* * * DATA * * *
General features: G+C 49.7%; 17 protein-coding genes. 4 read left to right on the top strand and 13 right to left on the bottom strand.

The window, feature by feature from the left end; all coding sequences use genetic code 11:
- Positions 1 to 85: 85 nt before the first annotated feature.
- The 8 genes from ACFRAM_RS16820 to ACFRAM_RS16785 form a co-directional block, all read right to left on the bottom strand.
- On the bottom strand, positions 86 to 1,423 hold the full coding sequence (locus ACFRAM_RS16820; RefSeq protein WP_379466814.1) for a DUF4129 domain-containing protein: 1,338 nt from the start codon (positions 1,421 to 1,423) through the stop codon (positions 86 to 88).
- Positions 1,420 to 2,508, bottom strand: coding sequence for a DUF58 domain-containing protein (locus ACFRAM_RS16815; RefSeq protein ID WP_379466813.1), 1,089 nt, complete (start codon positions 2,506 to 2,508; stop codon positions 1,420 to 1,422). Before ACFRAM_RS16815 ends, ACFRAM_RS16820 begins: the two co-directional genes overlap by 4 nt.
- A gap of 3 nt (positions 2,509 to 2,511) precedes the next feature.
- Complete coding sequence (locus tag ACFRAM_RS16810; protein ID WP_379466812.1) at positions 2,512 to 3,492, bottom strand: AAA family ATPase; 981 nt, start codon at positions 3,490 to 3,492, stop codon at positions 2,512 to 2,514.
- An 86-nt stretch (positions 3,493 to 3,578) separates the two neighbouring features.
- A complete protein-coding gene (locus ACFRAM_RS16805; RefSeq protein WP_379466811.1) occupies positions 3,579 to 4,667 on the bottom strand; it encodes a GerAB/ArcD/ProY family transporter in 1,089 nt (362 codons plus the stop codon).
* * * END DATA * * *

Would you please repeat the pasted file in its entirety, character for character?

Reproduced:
General features: G+C 49.7%; 17 protein-coding genes. 4 read left to right on the top strand and 13 right to left on the bottom strand.

The window, feature by feature from the left end; all coding sequences use genetic code 11:
- Positions 1 to 85: 85 nt before the first annotated feature.
- The 8 genes from ACFRAM_RS16820 to ACFRAM_RS16785 form a co-directional block, all read right to left on the bottom strand.
- On the bottom strand, positions 86 to 1,423 hold the full coding sequence (locus ACFRAM_RS16820; RefSeq protein WP_379466814.1) for a DUF4129 domain-containing protein: 1,338 nt from the start codon (positions 1,421 to 1,423) through the stop codon (positions 86 to 88).
- Positions 1,420 to 2,508, bottom strand: coding sequence for a DUF58 domain-containing protein (locus ACFRAM_RS16815; RefSeq protein ID WP_379466813.1), 1,089 nt, complete (start codon positions 2,506 to 2,508; stop codon positions 1,420 to 1,422). Before ACFRAM_RS16815 ends, ACFRAM_RS16820 begins: the two co-directional genes overlap by 4 nt.
- A gap of 3 nt (positions 2,509 to 2,511) precedes the next feature.
- Complete coding sequence (locus tag ACFRAM_RS16810; protein ID WP_379466812.1) at positions 2,512 to 3,492, bottom strand: AAA family ATPase; 981 nt, start codon at positions 3,490 to 3,492, stop codon at positions 2,512 to 2,514.
- An 86-nt stretch (positions 3,493 to 3,578) separates the two neighbouring features.
- A complete protein-coding gene (locus ACFRAM_RS16805; RefSeq protein WP_379466811.1) occupies positions 3,579 to 4,667 on the bottom strand; it encodes a GerAB/ArcD/ProY family transporter in 1,089 nt (362 codons plus the stop codon).